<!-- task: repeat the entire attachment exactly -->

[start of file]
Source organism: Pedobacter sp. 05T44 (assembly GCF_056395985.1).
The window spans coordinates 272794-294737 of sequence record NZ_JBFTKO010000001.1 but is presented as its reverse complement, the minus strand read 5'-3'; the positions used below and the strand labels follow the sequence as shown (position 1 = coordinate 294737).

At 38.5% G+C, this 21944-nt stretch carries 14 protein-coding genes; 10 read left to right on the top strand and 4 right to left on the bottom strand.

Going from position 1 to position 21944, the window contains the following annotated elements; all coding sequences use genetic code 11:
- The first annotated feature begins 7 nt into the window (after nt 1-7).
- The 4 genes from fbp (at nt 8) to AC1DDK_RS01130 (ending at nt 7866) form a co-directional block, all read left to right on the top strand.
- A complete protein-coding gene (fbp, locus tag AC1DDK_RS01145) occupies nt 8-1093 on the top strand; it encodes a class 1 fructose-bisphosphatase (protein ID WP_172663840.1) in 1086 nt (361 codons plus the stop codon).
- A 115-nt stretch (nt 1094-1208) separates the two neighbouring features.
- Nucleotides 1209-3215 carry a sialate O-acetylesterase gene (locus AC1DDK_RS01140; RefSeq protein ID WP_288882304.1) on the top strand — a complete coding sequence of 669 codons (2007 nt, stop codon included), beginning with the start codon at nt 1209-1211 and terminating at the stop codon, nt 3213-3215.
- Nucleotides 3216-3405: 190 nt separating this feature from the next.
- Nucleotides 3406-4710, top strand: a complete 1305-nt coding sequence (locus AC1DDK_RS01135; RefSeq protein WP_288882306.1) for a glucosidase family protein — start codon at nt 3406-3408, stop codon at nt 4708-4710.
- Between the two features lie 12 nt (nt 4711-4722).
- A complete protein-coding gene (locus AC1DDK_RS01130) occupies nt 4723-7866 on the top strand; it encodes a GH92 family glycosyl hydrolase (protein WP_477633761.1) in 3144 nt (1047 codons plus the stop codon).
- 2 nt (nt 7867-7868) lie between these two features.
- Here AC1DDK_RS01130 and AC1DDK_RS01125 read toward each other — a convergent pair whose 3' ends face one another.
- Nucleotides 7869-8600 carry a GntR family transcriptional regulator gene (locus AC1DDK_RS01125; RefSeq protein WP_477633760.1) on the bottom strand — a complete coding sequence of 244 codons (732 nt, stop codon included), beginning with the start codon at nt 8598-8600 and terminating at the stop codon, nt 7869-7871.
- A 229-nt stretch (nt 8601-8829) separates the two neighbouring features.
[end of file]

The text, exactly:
Source organism: Pedobacter sp. 05T44 (assembly GCF_056395985.1).
The window spans coordinates 272794-294737 of sequence record NZ_JBFTKO010000001.1 but is presented as its reverse complement, the minus strand read 5'-3'; the positions used below and the strand labels follow the sequence as shown (position 1 = coordinate 294737).

At 38.5% G+C, this 21944-nt stretch carries 14 protein-coding genes; 10 read left to right on the top strand and 4 right to left on the bottom strand.

Going from position 1 to position 21944, the window contains the following annotated elements; all coding sequences use genetic code 11:
- The first annotated feature begins 7 nt into the window (after nt 1-7).
- The 4 genes from fbp (at nt 8) to AC1DDK_RS01130 (ending at nt 7866) form a co-directional block, all read left to right on the top strand.
- A complete protein-coding gene (fbp, locus tag AC1DDK_RS01145) occupies nt 8-1093 on the top strand; it encodes a class 1 fructose-bisphosphatase (protein ID WP_172663840.1) in 1086 nt (361 codons plus the stop codon).
- A 115-nt stretch (nt 1094-1208) separates the two neighbouring features.
- Nucleotides 1209-3215 carry a sialate O-acetylesterase gene (locus AC1DDK_RS01140; RefSeq protein ID WP_288882304.1) on the top strand — a complete coding sequence of 669 codons (2007 nt, stop codon included), beginning with the start codon at nt 1209-1211 and terminating at the stop codon, nt 3213-3215.
- Nucleotides 3216-3405: 190 nt separating this feature from the next.
- Nucleotides 3406-4710, top strand: a complete 1305-nt coding sequence (locus AC1DDK_RS01135; RefSeq protein WP_288882306.1) for a glucosidase family protein — start codon at nt 3406-3408, stop codon at nt 4708-4710.
- Between the two features lie 12 nt (nt 4711-4722).
- A complete protein-coding gene (locus AC1DDK_RS01130) occupies nt 4723-7866 on the top strand; it encodes a GH92 family glycosyl hydrolase (protein WP_477633761.1) in 3144 nt (1047 codons plus the stop codon).
- 2 nt (nt 7867-7868) lie between these two features.
- Here AC1DDK_RS01130 and AC1DDK_RS01125 read toward each other — a convergent pair whose 3' ends face one another.
- Nucleotides 7869-8600 carry a GntR family transcriptional regulator gene (locus AC1DDK_RS01125; RefSeq protein WP_477633760.1) on the bottom strand — a complete coding sequence of 244 codons (732 nt, stop codon included), beginning with the start codon at nt 8598-8600 and terminating at the stop codon, nt 7869-7871.
- A 229-nt stretch (nt 8601-8829) separates the two neighbouring features.